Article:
Like the Benedictus, this is a Gospel Canticle drawn from Luke 1. Where that canticle focuses on the work of salvation by Jesus Christ, especially as to be preached by John, this canticle focuses on the experience of salvation to be wrought by Jesus, particularly in line with the language of the Old Testament prophets.
Comments on the Text
In the text of this canticle, the Blessed Virgin Mary “magnifies” or “proclaims the greatness” of God, rejoicing in a litany of wonderful accomplishments that have been brought about by his hand. The first five verses (as the Prayer Book prints it) are more personal. She is a lowly handmaiden, regarded by the Lord, all generations will called her blessed for the great honor bestowed on her in becoming the mother of Jesus, God-in-the-flesh. This special role granted to her in the course of salvation history magnifies her name, akin to how she magnifies God in her prayer.
Her observation “his mercy is on those who fear him” forms a transition from the first to the second half of the canticle. With what comes before, she includes herself as one who fears God and been shown great mercy and grace, but her inclusion of “all generations” indicates that the entire world shall be blessed by the Son she then carried.
In the second half, Mary’s several “He has…” statements are easier to pray in the context of the Church’s worship after the fact, but form very much a groundbreaking text. Worshipers can look back to the Cross and easily proclaim that God has shown his strength, scattered the proud, brought down the mighty, exalted the humble, and so forth. And, although we can rightly celebrate this through Mary’s Canticle, the placement of these words before the birth of Jesus indicate that there is a Gospel to celebrate even then. In the incarnation itself, God has begun the several reversals that these verses describe. As the final verses sums them up, it is a matter of God bringing his ancient promises to fruition. As far back as Abraham, the course of salvation history has been driving relentlessly toward the appearance of God’s Anointed One (or Messiah, or Christ) who finally appears in the womb of the Blessed Virgin Mary.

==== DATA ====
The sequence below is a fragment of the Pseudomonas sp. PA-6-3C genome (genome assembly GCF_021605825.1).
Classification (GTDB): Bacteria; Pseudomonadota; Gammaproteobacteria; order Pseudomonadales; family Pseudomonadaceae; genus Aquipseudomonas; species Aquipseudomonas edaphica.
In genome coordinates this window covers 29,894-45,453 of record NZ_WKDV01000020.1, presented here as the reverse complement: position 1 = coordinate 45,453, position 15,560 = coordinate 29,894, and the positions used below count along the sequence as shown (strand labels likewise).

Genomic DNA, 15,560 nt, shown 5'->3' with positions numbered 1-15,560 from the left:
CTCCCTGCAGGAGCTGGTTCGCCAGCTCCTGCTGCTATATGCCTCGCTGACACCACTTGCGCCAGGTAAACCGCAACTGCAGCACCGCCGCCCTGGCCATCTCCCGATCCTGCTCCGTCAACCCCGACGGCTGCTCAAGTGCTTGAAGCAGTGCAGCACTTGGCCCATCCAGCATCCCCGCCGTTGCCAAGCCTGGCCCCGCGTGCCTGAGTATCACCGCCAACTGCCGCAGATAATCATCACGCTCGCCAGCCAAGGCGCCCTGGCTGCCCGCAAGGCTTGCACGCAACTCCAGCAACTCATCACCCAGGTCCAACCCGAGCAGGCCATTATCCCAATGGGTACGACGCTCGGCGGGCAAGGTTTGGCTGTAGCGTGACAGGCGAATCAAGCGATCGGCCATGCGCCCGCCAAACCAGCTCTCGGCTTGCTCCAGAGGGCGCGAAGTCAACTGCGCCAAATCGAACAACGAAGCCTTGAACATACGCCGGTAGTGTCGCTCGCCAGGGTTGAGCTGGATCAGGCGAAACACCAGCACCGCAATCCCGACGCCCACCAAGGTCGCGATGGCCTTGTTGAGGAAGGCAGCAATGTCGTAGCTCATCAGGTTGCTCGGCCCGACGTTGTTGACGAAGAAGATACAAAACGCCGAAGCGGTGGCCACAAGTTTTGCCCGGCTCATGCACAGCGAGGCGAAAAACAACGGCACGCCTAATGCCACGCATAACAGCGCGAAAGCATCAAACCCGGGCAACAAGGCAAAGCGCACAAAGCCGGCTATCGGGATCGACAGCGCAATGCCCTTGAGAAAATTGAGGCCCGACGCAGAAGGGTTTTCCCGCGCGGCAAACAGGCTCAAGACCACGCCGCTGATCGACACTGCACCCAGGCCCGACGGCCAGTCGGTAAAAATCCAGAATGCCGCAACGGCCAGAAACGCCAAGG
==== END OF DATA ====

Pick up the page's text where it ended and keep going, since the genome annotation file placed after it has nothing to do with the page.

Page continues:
Thus, in the evening, the worshiper celebrates the faithfulness of God who keeps his promises and has initiated a great reversal of worldly values and powers in the provision of his Son.
On a secondary note, this Canticle also provides the worshiper with the primary biblical example of what it is to venerate Mary. All generations will call her blessed, God has regarded her lowliness, he has magnified her. And all this is celebrated in the context of her role in God’s work of redemption: his ancient promises see their answer in her womb, in accordance with her faithfulness. Where, with most Saints, the Church remembers their faith and works that point backwards in time to Christ, Mary’s faith and actions point to a present Christ. She “received Jesus” in a more literal sense than anyone else – this is a blessed magnification that God has bestowed upon her, and the Church celebrates the work of the Lord in her.
History in the Prayer Books
This canticle has been a part of the Evening Prayer of the Church (or Vespers) at least since the 5th century Rule of Saint Benedict. The Prayer Book tradition has maintained its position as the first canticle – the one read after the Old Testament lesson – excepting only the first American Prayer Book. Although the Additional Directions for the Daily Office in the 1979 Book suggested more variable use of it, the primary text of the liturgy still held the Magnificat in its traditional place.
The classical Prayer Books appointed Psalm 98 as an alternative. The first American Prayer Book appointed Psalm 98 and 92 instead of the Magnificat, and those two Psalms remained as options alongside the Magnificat in the subsequent two Prayer Books.